By

Debbie Clark

The holidays are quickly approaching and soon the holiday plants will arrive into the stores. Here is a guide on how to care for them.

Poinsettia – While in bloom, poinsettias like a semi-cool, humid location with bright indirect lighting. Make sure your plant is not sitting in water which can cause root rot. Never fertilize a poinsettia while in bloom. If you plan to keep your plant for the following Christmas here is what to do. In the spring, return the plant to a sunny area inside or outside in the garden. Cut the plant down to about 6 inches tall and repot. As the plant grows, pinch out tips once a month till August to encourage branching. From September to November your plant will need 12 hours of darkness to bloom. Cover the plant at night with a box for 12 hours then uncover during the day for 12 hours. Provide water, humidity, light and day temperatures of 65-70 degrees F. and night temperatures of 55-60 degrees F. to bloom your plant.

Amaryllis – If you purchased an Amaryllis bulb, plant it per the instructions on the box. After the bulb has bloomed, remove the dead flower stalk and flowers. Cut the flower stalk to one inch from the bulb. Continue to grow the plant during the spring and summer and fertilize it regularly. You will find that your plant will be making additional leaves at this time and putting energy back into the bulb. I put my potted amaryllis outside on the porch in indirect light for the summer. In late August, start cutting back on water. The leaves will slowly turn yellow and die. The bulb is just fine. Stop all watering now and remove dead leaves or remove it from the ground if you planted it outside. Store the dormant bulb in a cool dark place for 8 weeks allowing the bulb to rest. Replant the bulb in fresh potting soil 5 to 6 weeks from the time you would like it to bloom and start watering again.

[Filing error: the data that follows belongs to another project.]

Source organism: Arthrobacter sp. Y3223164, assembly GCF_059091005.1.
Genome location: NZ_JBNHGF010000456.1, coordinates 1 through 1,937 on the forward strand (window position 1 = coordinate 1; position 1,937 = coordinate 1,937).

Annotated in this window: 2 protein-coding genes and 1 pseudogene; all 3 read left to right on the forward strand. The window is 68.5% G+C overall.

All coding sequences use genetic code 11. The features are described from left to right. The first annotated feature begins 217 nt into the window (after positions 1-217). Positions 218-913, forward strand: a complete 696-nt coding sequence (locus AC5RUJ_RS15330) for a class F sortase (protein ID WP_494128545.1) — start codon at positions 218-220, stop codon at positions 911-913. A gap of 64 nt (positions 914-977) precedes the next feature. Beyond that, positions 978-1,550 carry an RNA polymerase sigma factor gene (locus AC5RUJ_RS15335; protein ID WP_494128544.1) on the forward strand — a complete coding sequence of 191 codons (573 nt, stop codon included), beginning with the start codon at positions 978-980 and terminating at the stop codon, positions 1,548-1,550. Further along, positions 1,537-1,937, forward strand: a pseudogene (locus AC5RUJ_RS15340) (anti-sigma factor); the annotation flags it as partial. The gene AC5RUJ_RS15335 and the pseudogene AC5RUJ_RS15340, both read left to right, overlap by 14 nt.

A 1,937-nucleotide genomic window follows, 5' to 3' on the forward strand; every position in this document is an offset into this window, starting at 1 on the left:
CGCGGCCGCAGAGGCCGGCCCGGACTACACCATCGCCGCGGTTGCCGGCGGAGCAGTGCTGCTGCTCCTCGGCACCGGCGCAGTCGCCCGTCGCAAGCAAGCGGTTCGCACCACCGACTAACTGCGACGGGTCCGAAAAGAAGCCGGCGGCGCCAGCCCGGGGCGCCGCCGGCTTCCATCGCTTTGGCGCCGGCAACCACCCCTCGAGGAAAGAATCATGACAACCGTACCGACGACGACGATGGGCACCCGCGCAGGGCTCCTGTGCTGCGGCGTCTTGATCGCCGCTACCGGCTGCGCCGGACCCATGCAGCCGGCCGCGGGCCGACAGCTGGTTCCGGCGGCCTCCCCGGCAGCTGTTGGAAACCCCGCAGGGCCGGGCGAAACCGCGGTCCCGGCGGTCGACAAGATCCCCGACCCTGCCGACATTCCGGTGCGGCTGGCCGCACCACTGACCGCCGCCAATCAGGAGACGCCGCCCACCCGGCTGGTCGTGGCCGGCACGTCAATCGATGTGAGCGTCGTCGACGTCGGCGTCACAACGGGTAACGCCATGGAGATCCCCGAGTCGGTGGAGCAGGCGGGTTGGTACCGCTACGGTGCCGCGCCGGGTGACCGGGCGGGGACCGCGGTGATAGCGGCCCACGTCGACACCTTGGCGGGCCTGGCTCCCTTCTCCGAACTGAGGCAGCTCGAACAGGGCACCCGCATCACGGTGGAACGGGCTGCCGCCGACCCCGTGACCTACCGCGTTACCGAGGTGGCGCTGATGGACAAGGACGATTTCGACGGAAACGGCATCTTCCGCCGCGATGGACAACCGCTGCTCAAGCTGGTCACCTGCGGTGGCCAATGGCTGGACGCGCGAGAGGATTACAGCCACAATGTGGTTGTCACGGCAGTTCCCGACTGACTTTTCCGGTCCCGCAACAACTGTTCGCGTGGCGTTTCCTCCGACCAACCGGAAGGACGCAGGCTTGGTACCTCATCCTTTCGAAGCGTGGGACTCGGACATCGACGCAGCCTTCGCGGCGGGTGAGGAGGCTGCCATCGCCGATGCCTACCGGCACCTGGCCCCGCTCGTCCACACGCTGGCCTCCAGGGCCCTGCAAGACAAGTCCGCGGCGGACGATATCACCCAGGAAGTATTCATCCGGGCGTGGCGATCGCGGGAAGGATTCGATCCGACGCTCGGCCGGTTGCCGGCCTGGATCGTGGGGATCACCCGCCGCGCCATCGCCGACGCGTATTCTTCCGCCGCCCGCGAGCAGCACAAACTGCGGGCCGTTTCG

Christmas cactus – Grow your Christmas cactus in bright indirect light to avoid burning its leaves. It will be happy outside during the summer. The plant needs to be watered frequently during its active growing times of spring and summer. Keep the soil slightly moist but allow it to dry out before watering again. The plant should never be sitting in water which will lead to stem or root rot. Apply an indoor plant fertilizer per instructions. Christmas cactus require high humidity levels (use a tray with pebbles to sit the pot in) and temperatures between 60-80 degrees F. during the growing season. Six to eight weeks before you want the plant to bloom, cut back on water, light and temperature to place the plant in a state of dormancy. The plant need 12 to 14 hours of darkness with temperatures around 50-55 degrees F. to make flower buds. Repot in the spring using cactus mix.

Poinsettias come in many colors from white, red, pink, (Traditional colors) to peach, purple and blue created by growers. Always keep your plant away from drafts from windows and home heating which can cause leaves to drop.

Poinsettia colored petals are really bracts. The actual flower is the yellow center that is surrounded by the colored bracts.

Christmas cactus, Thanksgiving or Easter cactus come in many bloom colors. The way to tell the difference is the leaves. If they are pointed it is a Thanksgiving cactus but due to blooming conditions it could bloom at Christmas. True Christmas cactus have rounded leaves. The one in the picture is a Thanksgiving cactus blooming at Christmas.

Amaryllis bulbs can be saved from year to year and re-bloomed in your garden or containers. They always add great color in the home during those cold winter days.

Debbie Clark is a NC Master Gardener, Garden Writer and Speaker. She is a Judge for the International Rose Trials at Biltmore Estate, a member of GWA – The Association for Garden Communicators and a member of the American Rose Society.

Visit her blog at: gardenthymewiththecreativegardener.blogspot.com